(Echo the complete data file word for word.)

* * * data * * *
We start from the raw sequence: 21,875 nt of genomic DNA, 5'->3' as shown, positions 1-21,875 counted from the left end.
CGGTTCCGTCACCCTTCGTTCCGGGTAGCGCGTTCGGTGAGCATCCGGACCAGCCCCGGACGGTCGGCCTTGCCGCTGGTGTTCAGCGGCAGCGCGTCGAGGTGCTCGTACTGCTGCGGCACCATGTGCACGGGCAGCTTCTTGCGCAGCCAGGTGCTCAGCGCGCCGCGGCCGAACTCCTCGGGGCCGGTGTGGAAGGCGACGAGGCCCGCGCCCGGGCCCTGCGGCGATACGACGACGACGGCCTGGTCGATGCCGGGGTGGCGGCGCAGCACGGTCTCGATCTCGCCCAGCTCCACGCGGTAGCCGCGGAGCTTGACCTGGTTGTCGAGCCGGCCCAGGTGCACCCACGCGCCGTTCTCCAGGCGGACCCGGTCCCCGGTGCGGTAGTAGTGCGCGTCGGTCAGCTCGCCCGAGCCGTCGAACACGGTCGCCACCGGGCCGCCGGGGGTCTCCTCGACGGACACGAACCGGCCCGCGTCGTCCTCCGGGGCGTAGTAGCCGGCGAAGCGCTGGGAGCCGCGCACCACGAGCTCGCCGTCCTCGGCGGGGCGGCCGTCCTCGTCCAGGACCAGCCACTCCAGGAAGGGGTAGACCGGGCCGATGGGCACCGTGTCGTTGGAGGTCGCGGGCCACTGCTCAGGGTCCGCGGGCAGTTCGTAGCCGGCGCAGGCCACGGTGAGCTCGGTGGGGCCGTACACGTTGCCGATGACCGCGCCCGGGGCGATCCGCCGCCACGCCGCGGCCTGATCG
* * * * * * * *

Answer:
We start from the raw sequence: 21,875 nt of genomic DNA, 5'->3' as shown, positions 1-21,875 counted from the left end.
CGGTTCCGTCACCCTTCGTTCCGGGTAGCGCGTTCGGTGAGCATCCGGACCAGCCCCGGACGGTCGGCCTTGCCGCTGGTGTTCAGCGGCAGCGCGTCGAGGTGCTCGTACTGCTGCGGCACCATGTGCACGGGCAGCTTCTTGCGCAGCCAGGTGCTCAGCGCGCCGCGGCCGAACTCCTCGGGGCCGGTGTGGAAGGCGACGAGGCCCGCGCCCGGGCCCTGCGGCGATACGACGACGACGGCCTGGTCGATGCCGGGGTGGCGGCGCAGCACGGTCTCGATCTCGCCCAGCTCCACGCGGTAGCCGCGGAGCTTGACCTGGTTGTCGAGCCGGCCCAGGTGCACCCACGCGCCGTTCTCCAGGCGGACCCGGTCCCCGGTGCGGTAGTAGTGCGCGTCGGTCAGCTCGCCCGAGCCGTCGAACACGGTCGCCACCGGGCCGCCGGGGGTCTCCTCGACGGACACGAACCGGCCCGCGTCGTCCTCCGGGGCGTAGTAGCCGGCGAAGCGCTGGGAGCCGCGCACCACGAGCTCGCCGTCCTCGGCGGGGCGGCCGTCCTCGTCCAGGACCAGCCACTCCAGGAAGGGGTAGACCGGGCCGATGGGCACCGTGTCGTTGGAGGTCGCGGGCCACTGCTCAGGGTCCGCGGGCAGTTCGTAGCCGGCGCAGGCCACGGTGAGCTCGGTGGGGCCGTACACGTTGCCGATGACCGCGCCCGGGGCGATCCGCCGCCACGCCGCGGCCTGATCG